Go­ing for­ward, though, the com­pa­ny’s new ex­per­i­men­tal com­pounds will come in can­cer and mus­cu­lar dy­s­tro­phy.

For can­cer, the idea is based in im­muno-on­col­o­gy. The com­pa­ny cit­ed re­search in­di­cat­ing that TGF-β plays a role in a tu­mor’s abil­i­ty to turn down in­flam­ma­tion in its mi­cro-en­vi­ron­ment and evade the im­mune sys­tem. They will try to use an in­hibitor to turn down that an­ti-in­flam­ma­to­ry re­sponse and make tu­mors more sus­cep­ti­ble to check­point ther­a­pies — a com­mon goal for can­cer biotechs.

In mus­cu­lar dy­s­tro­phy, the com­pa­ny is de­vel­op­ing an an­ti­body to al­loster­i­cal­ly in­hib­it an undis­closed in­te­grin they say is up­reg­u­lat­ed in mus­cle cells across dif­fer­ent mus­cu­lar dy­s­tro­phies, in­clud­ing Duchenne mus­cu­lar dy­s­tro­phy.

But both those pro­grams are in the pre­clin­i­cal stage. And for now, most eyes will rest on PLN-74809 and how it per­forms in the clin­ic. The com­pa­ny is re­cruit­ing for a pair of Phase IIa tri­als in IPF and they re­cent­ly were cleared for a Phase IIa in PSC. Covid-19, though, could throw time­lines com­plete­ly in the air. The re­sults could al­so be mud­died:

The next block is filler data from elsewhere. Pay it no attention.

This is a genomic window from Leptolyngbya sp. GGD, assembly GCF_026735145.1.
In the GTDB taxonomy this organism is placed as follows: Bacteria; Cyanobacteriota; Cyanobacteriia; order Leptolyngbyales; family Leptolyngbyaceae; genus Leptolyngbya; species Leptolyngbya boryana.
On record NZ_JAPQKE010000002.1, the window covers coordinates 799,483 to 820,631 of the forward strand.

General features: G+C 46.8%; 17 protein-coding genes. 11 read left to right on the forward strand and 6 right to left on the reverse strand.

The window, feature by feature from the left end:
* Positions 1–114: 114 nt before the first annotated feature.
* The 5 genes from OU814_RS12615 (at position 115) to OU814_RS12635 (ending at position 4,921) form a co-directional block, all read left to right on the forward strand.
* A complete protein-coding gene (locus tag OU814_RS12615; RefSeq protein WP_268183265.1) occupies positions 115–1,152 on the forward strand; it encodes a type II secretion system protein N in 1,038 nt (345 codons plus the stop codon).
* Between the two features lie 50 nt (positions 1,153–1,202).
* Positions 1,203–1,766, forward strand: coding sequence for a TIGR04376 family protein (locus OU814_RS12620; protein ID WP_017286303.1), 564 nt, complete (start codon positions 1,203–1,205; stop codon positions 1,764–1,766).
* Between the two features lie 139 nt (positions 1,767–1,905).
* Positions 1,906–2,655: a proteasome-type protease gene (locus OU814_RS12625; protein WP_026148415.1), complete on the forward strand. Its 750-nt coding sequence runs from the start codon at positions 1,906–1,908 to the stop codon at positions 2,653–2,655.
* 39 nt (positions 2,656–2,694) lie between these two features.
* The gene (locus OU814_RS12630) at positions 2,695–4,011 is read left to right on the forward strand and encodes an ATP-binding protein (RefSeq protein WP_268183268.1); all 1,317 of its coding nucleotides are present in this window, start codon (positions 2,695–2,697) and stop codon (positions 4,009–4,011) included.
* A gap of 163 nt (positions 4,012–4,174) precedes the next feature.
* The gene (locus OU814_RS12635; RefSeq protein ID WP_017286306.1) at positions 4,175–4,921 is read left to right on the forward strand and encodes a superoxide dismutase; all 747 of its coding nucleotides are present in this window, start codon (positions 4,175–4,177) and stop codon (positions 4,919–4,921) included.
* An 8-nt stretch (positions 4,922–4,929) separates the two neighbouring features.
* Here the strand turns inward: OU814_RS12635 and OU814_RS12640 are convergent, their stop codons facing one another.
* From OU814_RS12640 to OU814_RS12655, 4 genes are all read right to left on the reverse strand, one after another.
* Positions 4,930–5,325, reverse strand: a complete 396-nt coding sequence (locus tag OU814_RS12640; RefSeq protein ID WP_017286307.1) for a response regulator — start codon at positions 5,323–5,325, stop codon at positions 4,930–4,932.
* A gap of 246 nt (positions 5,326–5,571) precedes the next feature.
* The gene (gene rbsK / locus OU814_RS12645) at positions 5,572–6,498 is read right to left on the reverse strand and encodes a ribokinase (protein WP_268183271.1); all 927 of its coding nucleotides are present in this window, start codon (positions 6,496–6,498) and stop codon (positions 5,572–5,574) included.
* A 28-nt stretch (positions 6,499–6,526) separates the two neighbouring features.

As a re­sult of the COVID-19 pan­dem­ic and shel­ter-in-place re­stric­tions, com­mence­ment of en­roll­ment of our clin­i­cal tri­als of PLN-74809 in IPF and PSC has been de­layed. We an­tic­i­pate de­lays in site start-up ac­tiv­i­ties of one to two quar­ters for both the PLN-74809 IPF and PSC Phase 2a tri­als, and we could ex­pe­ri­ence slow­er than ex­pect­ed en­roll­ment. In ad­di­tion, af­ter en­roll­ment in these tri­als, if pa­tients con­tract COVID-19 dur­ing par­tic­i­pa­tion in our tri­als or are sub­ject to iso­la­tion or shel­ter in place re­stric­tions, this may cause them to drop out of our tri­als, miss sched­uled dos­es or fol­low-up vis­its or oth­er­wise fail to fol­low tri­al pro­to­cols. If pa­tients are un­able to fol­low the tri­al pro­to­cols or if our tri­al re­sults are oth­er­wise dis­put­ed due to the ef­fects of the COVID-19 pan­dem­ic or ac­tions tak­en to mit­i­gate its spread, the in­tegri­ty of da­ta from our tri­als may be com­pro­mised or not ac­cept­ed by the FDA or oth­er reg­u­la­to­ry au­thor­i­ties, which would rep­re­sent a sig­nif­i­cant set­back for the ap­plic­a­ble pro­gram.